Twitter touts progress in curbing terrorist content

Twitter touts progress in curbing terrorist content
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Twitter says it is making progress in weeding out terrorism and abuse on its platform in its latest transparency report.

The company says it has seen an 80 percent reduction in accounts reported by the government over terror concerns in the latter half of 2016, which it attributes to its own work preemptively keeping such accounts off its site.

Twitter says that, overall, 95 percent of accounts it removed for terrorist content were the result of its own tools and that government reports were only responsible for 1 percent of suspended accounts.

Twitter and other tech companies have taken heat from governments, which say the platforms help connect terrorists and spread propaganda.

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After last week’s terror attack in London, British Prime Minister Theresa May renewed her call for companies to crack down on terrorism on their platforms.

“Loser terrorists must be dealt with in a much tougher manner. The internet is their main recruitment tool which we must cut off & use better!” President TrumpDonald John TrumpHouse Democrat slams Donald Trump Jr. for ‘serious case of amnesia’ after testimony Skier Lindsey Vonn: I don’t want to represent Trump at Olympics Poll: 4 in 10 Republicans think senior Trump advisers had improper dealings with Russia MORE added on Twitter after the attack.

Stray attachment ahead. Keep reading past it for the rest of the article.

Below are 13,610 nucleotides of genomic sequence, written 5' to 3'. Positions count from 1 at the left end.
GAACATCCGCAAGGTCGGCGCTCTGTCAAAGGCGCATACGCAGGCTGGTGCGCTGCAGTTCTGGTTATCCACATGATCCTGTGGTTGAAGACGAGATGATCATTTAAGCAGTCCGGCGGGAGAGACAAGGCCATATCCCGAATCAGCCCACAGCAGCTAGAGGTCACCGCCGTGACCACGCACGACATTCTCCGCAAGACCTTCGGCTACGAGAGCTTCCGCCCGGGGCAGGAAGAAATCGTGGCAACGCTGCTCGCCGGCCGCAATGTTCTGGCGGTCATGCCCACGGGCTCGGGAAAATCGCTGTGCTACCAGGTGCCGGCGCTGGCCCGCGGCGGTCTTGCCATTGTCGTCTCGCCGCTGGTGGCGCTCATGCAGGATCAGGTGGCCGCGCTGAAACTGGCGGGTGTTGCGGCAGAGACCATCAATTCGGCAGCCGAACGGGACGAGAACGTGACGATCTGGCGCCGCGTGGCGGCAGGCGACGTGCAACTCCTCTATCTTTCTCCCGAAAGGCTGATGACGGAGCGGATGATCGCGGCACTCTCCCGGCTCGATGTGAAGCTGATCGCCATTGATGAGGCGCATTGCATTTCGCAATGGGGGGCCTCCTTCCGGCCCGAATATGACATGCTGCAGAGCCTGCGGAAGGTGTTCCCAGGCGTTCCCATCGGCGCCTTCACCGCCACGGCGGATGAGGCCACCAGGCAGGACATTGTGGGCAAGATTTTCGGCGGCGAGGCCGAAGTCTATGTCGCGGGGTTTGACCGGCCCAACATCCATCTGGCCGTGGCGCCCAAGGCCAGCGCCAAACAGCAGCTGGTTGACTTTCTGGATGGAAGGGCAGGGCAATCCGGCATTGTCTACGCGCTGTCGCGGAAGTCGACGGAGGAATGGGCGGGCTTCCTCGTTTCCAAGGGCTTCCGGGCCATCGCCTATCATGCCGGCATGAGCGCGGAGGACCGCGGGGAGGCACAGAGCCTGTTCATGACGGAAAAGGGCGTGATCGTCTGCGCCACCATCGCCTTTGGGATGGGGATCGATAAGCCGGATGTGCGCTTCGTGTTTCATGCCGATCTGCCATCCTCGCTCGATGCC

Some critics have pushed back on calls for tighter regulation of social media.

Twitter noted that it expanded its terms of service report beyond terrorist content. New categories of concern include abusive behavior, copyright and trademark.

Even though the company says it has been focused on keeping pro-terrorist content off its site, Twitter notes the largest amount of content flagged to it by the government was for abusive behavior. The company says such reports make up 98 percent of flagged items, however they only take action 13 percent of the time.

Twitter also criticized the government restricting its ability to publicly reveal some requests, because of federal gag orders. The company says it is still fighting the Justice Department in court to be able to release details of certain security requests.